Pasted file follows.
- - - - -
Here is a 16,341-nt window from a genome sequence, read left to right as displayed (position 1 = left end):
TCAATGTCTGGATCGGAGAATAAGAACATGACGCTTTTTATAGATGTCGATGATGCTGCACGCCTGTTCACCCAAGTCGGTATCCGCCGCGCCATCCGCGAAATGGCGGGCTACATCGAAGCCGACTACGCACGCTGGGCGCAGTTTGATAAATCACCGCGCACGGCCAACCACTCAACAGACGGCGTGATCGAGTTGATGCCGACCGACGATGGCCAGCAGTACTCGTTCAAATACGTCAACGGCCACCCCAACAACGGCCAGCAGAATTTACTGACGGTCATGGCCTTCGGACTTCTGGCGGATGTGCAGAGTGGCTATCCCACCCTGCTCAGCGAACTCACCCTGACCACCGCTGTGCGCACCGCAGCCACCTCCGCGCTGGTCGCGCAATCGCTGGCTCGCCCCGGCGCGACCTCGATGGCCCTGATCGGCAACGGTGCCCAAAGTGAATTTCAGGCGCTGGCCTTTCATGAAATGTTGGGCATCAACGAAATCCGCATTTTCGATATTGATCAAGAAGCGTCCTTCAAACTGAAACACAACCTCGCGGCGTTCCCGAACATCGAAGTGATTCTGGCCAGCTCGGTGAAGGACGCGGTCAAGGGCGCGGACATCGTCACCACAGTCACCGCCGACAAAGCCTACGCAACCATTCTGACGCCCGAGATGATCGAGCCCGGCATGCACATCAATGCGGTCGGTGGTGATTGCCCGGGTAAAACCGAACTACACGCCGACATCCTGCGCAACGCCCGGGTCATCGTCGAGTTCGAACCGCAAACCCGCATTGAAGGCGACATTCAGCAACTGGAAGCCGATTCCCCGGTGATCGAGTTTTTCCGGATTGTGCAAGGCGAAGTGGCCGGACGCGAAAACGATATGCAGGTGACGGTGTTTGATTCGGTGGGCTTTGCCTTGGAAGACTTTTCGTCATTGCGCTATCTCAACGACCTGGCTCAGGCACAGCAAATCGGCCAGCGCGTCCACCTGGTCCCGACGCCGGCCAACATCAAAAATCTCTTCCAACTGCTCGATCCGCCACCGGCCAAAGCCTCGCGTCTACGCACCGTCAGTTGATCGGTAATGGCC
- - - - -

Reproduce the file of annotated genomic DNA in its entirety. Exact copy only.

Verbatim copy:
Here is a 16,341-nt window from a genome sequence, read left to right as displayed (position 1 = left end):
TCAATGTCTGGATCGGAGAATAAGAACATGACGCTTTTTATAGATGTCGATGATGCTGCACGCCTGTTCACCCAAGTCGGTATCCGCCGCGCCATCCGCGAAATGGCGGGCTACATCGAAGCCGACTACGCACGCTGGGCGCAGTTTGATAAATCACCGCGCACGGCCAACCACTCAACAGACGGCGTGATCGAGTTGATGCCGACCGACGATGGCCAGCAGTACTCGTTCAAATACGTCAACGGCCACCCCAACAACGGCCAGCAGAATTTACTGACGGTCATGGCCTTCGGACTTCTGGCGGATGTGCAGAGTGGCTATCCCACCCTGCTCAGCGAACTCACCCTGACCACCGCTGTGCGCACCGCAGCCACCTCCGCGCTGGTCGCGCAATCGCTGGCTCGCCCCGGCGCGACCTCGATGGCCCTGATCGGCAACGGTGCCCAAAGTGAATTTCAGGCGCTGGCCTTTCATGAAATGTTGGGCATCAACGAAATCCGCATTTTCGATATTGATCAAGAAGCGTCCTTCAAACTGAAACACAACCTCGCGGCGTTCCCGAACATCGAAGTGATTCTGGCCAGCTCGGTGAAGGACGCGGTCAAGGGCGCGGACATCGTCACCACAGTCACCGCCGACAAAGCCTACGCAACCATTCTGACGCCCGAGATGATCGAGCCCGGCATGCACATCAATGCGGTCGGTGGTGATTGCCCGGGTAAAACCGAACTACACGCCGACATCCTGCGCAACGCCCGGGTCATCGTCGAGTTCGAACCGCAAACCCGCATTGAAGGCGACATTCAGCAACTGGAAGCCGATTCCCCGGTGATCGAGTTTTTCCGGATTGTGCAAGGCGAAGTGGCCGGACGCGAAAACGATATGCAGGTGACGGTGTTTGATTCGGTGGGCTTTGCCTTGGAAGACTTTTCGTCATTGCGCTATCTCAACGACCTGGCTCAGGCACAGCAAATCGGCCAGCGCGTCCACCTGGTCCCGACGCCGGCCAACATCAAAAATCTCTTCCAACTGCTCGATCCGCCACCGGCCAAAGCCTCGCGTCTACGCACCGTCAGTTGATCGGTAATGGCC